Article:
Toileting Policies at Preschool
I recently began checking out preschools around Berkeley/Albany area and saw a gross bathroom at a highly recommended preschool which shall remain nameless. During a brief moment when I turned my head to look at the bathroom, I noticed the toilet seat had pee on it on half of the seat - one ''puddle'' was at least 3 inches long. I understand that the teachers aren't always aware of everything, but I was visiting the school for almost an hour, and the urine-drenched seat remained when I left. I mentioned it quietly as I left, but the teacher just smiled and said, ''yes, yes.'' I repeated it, but still nothing. I will give the benefit of doubt that she didn't hear me since preschools can get pretty loud, but it was gross!
The school also lets yellow mellow (not a fan but can understand), but the pee-covered toilet seat was too much. This is almost a deal breaker for me. Am I overreacting after seeing this? The seat remained like this for almost an hour! Any advice would help. Thank you. not mellow about yellow
I worked at a cooperative preschool, a total of 7 years, with my 3 children and we were ALWAYS on top of dirty bathrooms. I have a bad feeling about the fact it stayed like this for an hour. In all my years I never saw a toilet stay dirty for an hour. Trust your gut on this one. If the teacher had said, ''thanks for pointing that out, I'll get right to it'' that would be one thing, but to basically ignore you is a deal breaker. Karen
Does this seem gross and disgusting to you?
My daughter's preschool has been kind enough to help out with potty training my 2.5 yr. old. Today she had an accident, they took off her soiled clothes, put them in a plastic bag (for me) and cleaned her up. When I got home with my plastic bag and opened it up to put in the washing machine all the poop was still in her underware. gross! I guess I just though it'd be reasonable to empty it into the toilet before sending it home with the child! Is this to much to ask when they are helping with potty training at no extra charge. Thanks for your opinions!
If the ''poop'' is in a lump and can be emptyied out of the underwear into the toilet without having to be touched then that is a reasonable thing to expect. However if the poop is smooshed, then getting it into a bag and cleaning up the child is good enough. If you were grossed out by it, then imagine how the daycare staff feel! That's what we do at my daycare. anon
Although my daughter is out of that stage, I remember somewhat. She went to a pre-school in the city that would bag her soiled clothes. However, I do not remember that they sent the pop home. But she did have accident, mostly with urine. I personally, think that you should speak with them about their potty procedure. Sending poop home seems to me that it would damage the clothes and as well as being a tad strange. Would they send soiled diapers, too? Ask them about flushing the large matter in the toilet. I think it is lazy on their part.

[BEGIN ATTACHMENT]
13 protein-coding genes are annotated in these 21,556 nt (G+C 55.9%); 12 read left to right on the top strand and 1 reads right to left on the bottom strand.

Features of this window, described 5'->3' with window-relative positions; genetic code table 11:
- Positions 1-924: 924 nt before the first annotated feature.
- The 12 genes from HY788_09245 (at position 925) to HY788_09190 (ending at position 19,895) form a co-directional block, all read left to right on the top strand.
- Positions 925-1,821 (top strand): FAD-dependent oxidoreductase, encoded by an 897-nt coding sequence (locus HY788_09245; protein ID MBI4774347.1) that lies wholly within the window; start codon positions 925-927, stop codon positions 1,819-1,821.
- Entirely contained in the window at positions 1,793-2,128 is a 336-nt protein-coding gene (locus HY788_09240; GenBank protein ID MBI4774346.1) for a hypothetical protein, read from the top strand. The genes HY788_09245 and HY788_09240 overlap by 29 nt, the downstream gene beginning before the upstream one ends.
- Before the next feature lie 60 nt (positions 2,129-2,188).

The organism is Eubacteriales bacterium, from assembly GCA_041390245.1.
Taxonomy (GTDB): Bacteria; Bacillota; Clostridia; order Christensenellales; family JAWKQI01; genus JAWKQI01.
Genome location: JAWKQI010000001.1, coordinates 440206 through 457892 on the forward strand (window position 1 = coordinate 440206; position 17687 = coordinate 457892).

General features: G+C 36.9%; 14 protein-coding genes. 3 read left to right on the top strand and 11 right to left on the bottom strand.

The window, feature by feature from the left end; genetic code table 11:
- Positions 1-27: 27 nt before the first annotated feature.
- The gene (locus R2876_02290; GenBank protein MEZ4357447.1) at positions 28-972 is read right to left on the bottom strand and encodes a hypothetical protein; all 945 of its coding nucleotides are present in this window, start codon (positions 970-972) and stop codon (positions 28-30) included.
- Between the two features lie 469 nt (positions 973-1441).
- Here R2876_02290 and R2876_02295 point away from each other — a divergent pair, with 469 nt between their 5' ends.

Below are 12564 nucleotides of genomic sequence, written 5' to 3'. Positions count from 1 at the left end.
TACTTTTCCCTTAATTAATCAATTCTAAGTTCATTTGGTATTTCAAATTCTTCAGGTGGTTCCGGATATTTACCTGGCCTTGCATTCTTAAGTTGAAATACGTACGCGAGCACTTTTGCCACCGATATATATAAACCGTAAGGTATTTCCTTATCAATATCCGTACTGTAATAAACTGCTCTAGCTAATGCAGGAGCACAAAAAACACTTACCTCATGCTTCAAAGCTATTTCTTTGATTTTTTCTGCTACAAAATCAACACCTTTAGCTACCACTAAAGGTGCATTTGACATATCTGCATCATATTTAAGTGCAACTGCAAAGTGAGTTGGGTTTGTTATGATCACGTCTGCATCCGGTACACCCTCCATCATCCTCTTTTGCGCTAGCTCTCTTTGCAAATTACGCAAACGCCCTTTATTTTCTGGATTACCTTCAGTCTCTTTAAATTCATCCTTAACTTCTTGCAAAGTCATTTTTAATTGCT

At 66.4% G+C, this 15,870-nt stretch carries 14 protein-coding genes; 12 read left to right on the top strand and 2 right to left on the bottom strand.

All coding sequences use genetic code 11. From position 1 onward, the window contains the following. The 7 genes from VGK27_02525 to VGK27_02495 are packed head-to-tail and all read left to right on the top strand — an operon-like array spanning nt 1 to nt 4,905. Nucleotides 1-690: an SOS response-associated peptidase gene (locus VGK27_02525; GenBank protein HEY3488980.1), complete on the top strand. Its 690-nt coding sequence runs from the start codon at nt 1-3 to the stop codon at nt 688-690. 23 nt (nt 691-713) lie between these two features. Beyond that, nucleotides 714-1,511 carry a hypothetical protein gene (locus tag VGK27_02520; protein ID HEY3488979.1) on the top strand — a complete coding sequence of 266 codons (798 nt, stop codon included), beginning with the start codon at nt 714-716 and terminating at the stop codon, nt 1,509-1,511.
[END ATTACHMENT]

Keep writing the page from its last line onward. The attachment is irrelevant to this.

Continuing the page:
I would call several preschools and get their take. Ask them about their procedures. My daughter went to San Francisco State University Child Care Center - tied #1 as an infant/toddler facility. Call them and ask. They probably would love to help. They meet the highest standards for the age level of 6 months to 3. Maybe they can give you an insight on what they should do or should not.
Even though you say, ''they are helping you with your child's potty training''. That is totally up to them. Most schools state that the child MUST be potty trained before they enter, others should deal with potty training because they did not specify. It is all part of the job.
I hope this helps. BTB
Yes, thats totally gross. My guess is that is was an accident, that the caregiver was changing your child while distracted by one kid tearing the alphabet off the wall, one kid attached to her leg and the smell of burning popcorn. Preschools are very hectic and its easy to to skip a very simple step like dumping the poop out of some undies before sending them home. I would just mention it in good humor and I bet it wont happen again. I'm grossed out too
My child's preschool did the same thing. I never really thought of it as their responsibility - I mean if you think it is gross, imagine if it was not even your child's. I just threw those underwear away - luckily it didn't happen very often. anon
It certainly isn't pleasant for you, but I don't think it's a big deal that they didn't bother to remove the poop. I'm sure that at some time the same thing happened at my daughter's school, and I didn't give it a second thought to see the poop in her undies when the soiled clothes came home. At least her skin had been thoroughly cleaned before she put on clean clothes. anon